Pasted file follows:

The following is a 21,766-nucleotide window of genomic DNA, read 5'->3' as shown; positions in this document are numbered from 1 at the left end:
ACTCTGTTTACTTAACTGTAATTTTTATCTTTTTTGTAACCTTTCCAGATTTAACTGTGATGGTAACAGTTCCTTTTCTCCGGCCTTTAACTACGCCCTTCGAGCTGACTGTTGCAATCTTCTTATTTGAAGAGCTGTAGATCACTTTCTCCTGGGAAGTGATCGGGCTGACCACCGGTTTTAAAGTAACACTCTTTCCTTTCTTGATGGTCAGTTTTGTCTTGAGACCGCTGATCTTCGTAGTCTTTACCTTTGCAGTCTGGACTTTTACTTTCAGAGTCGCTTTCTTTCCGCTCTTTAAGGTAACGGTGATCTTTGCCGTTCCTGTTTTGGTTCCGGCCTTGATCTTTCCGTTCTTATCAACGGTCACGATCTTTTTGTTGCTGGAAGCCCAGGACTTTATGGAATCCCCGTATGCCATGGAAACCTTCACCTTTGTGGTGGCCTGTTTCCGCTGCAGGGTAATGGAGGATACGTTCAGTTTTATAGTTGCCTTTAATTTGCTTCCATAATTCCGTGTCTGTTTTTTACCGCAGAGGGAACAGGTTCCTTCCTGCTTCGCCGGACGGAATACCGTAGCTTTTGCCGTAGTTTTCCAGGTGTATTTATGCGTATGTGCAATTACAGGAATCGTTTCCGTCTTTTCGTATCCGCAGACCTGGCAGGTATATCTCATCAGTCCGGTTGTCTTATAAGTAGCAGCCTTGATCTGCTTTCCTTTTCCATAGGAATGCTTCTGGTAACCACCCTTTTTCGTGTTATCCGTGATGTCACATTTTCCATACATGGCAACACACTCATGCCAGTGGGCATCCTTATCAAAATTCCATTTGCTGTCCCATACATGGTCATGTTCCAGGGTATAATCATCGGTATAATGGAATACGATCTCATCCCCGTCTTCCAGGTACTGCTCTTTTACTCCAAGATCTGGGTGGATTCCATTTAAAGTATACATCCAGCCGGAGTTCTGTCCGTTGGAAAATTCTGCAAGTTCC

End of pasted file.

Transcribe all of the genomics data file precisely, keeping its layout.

The following is a 21,766-nucleotide window of genomic DNA, read 5'->3' as shown; positions in this document are numbered from 1 at the left end:
ACTCTGTTTACTTAACTGTAATTTTTATCTTTTTTGTAACCTTTCCAGATTTAACTGTGATGGTAACAGTTCCTTTTCTCCGGCCTTTAACTACGCCCTTCGAGCTGACTGTTGCAATCTTCTTATTTGAAGAGCTGTAGATCACTTTCTCCTGGGAAGTGATCGGGCTGACCACCGGTTTTAAAGTAACACTCTTTCCTTTCTTGATGGTCAGTTTTGTCTTGAGACCGCTGATCTTCGTAGTCTTTACCTTTGCAGTCTGGACTTTTACTTTCAGAGTCGCTTTCTTTCCGCTCTTTAAGGTAACGGTGATCTTTGCCGTTCCTGTTTTGGTTCCGGCCTTGATCTTTCCGTTCTTATCAACGGTCACGATCTTTTTGTTGCTGGAAGCCCAGGACTTTATGGAATCCCCGTATGCCATGGAAACCTTCACCTTTGTGGTGGCCTGTTTCCGCTGCAGGGTAATGGAGGATACGTTCAGTTTTATAGTTGCCTTTAATTTGCTTCCATAATTCCGTGTCTGTTTTTTACCGCAGAGGGAACAGGTTCCTTCCTGCTTCGCCGGACGGAATACCGTAGCTTTTGCCGTAGTTTTCCAGGTGTATTTATGCGTATGTGCAATTACAGGAATCGTTTCCGTCTTTTCGTATCCGCAGACCTGGCAGGTATATCTCATCAGTCCGGTTGTCTTATAAGTAGCAGCCTTGATCTGCTTTCCTTTTCCATAGGAATGCTTCTGGTAACCACCCTTTTTCGTGTTATCCGTGATGTCACATTTTCCATACATGGCAACACACTCATGCCAGTGGGCATCCTTATCAAAATTCCATTTGCTGTCCCATACATGGTCATGTTCCAGGGTATAATCATCGGTATAATGGAATACGATCTCATCCCCGTCTTCCAGGTACTGCTCTTTTACTCCAAGATCTGGGTGGATTCCATTTAAAGTATACATCCAGCCGGAGTTCTGTCCGTTGGAAAATTCTGCAAGTTCC